New House speaker gets sympathy, support from predecessor
"My sympathy and support."
Those were the words from Michael Peart, the former Speaker of the House of Representatives, to his successor, who, as of today, will preside over a House which, for the first time in Jamaica's parliamentary history, will have an equal number of members on the government and opposition benches.
The new Parliament will open today, two weeks after the Andrew Holness-led Jamaica Labour Party won the general election by a one-seat majority.
Thirty-two government members will take their seat in the Lower House, while 31 will come from the Opposition People's National Party.
However, Pearnel Charles, from the government side, will be sitting in the Speaker's chair, leaving 31 members on each side to clash over the making of laws.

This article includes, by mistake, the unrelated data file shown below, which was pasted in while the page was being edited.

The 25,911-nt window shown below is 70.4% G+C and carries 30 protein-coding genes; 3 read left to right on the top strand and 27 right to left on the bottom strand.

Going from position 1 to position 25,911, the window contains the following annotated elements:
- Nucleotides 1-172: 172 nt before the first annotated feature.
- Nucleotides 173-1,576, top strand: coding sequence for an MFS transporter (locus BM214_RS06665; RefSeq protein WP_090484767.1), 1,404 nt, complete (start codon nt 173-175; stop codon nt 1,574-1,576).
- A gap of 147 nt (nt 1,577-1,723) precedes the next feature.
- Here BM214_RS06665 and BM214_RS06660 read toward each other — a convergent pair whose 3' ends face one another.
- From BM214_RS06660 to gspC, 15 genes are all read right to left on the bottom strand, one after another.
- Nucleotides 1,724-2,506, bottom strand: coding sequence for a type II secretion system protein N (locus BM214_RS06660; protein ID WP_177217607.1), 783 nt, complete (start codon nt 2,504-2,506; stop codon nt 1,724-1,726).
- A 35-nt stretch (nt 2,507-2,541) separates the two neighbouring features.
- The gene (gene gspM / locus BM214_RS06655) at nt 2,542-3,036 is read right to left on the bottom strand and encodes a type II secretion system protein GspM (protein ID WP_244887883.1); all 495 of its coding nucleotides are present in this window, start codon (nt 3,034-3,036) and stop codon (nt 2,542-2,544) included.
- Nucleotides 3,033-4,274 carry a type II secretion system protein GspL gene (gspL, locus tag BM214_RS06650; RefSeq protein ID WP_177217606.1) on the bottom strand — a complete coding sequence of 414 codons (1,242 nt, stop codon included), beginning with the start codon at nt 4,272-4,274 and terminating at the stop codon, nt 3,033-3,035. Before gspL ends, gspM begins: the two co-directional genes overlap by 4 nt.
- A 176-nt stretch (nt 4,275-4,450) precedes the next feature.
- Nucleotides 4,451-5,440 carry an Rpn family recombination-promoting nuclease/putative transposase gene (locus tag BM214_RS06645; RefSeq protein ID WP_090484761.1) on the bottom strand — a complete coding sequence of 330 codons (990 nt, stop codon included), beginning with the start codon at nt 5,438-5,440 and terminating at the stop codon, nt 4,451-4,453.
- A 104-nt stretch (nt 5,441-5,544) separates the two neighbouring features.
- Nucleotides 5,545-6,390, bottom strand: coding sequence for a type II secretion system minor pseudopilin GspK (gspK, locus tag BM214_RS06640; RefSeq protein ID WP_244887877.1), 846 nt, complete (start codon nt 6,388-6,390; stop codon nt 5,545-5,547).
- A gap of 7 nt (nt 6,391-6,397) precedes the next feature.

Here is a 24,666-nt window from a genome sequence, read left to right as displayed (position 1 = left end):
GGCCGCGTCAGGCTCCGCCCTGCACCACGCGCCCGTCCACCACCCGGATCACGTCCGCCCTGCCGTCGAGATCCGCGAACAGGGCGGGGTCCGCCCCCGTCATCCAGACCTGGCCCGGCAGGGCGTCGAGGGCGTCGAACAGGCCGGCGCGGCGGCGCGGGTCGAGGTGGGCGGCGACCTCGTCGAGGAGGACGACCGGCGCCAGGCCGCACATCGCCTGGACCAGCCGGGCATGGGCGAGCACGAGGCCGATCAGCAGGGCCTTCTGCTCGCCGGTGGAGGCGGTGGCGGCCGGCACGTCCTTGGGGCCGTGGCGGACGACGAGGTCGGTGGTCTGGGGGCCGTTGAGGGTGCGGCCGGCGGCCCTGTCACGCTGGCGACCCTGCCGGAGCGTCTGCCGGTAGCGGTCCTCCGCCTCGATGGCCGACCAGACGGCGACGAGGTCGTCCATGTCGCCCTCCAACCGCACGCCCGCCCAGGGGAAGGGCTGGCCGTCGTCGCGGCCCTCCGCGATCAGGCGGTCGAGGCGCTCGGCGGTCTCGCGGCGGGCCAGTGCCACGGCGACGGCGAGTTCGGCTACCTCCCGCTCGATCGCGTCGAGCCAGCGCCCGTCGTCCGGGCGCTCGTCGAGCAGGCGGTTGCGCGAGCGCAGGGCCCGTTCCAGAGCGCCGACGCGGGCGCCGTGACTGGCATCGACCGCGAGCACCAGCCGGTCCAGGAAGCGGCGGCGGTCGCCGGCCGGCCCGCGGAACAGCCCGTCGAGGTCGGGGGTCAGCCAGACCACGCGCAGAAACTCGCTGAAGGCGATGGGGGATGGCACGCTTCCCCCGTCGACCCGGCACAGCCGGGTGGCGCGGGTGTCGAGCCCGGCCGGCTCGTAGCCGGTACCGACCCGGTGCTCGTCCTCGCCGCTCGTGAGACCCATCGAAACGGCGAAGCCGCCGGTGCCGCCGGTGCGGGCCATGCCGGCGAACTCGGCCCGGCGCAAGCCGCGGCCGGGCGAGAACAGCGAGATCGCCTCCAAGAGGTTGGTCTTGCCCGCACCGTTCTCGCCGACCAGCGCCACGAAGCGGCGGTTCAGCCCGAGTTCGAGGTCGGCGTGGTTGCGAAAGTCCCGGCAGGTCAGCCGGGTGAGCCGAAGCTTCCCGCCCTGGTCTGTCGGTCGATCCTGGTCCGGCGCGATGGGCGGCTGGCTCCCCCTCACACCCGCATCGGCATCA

The Speaker will, however, have a casting vote in the event of a tie.
Peart, who has retired after serving as Speaker in the last Parliament, said that Charles' job would not be easy.
"The Speaker will have to be on his 'p's and 'q's. It's not going to be easy, but with careful planning, it can work," Peart told The Gleaner.
Peart said that a number of things would have to change, which he also anticipates will improve the discipline in the conduct of parliamentary affairs.
"Attendance and punctuality will have to be a top (priority). The habit of MPs coming to Parliament late and or leaving early will have to be improved because of the dead heat," he said.
"Scheduling of voting days will have to be planned carefully among the Speaker, leader of government business, and the leader of opposition business. You don't want anyone springing any surprises," he added.
Perhaps anticipating a legislative deadlock, Holness, at his swearing-in last week, issued a call for partnership to the Opposition, a call that commentators said was strategic to ensure cooperation.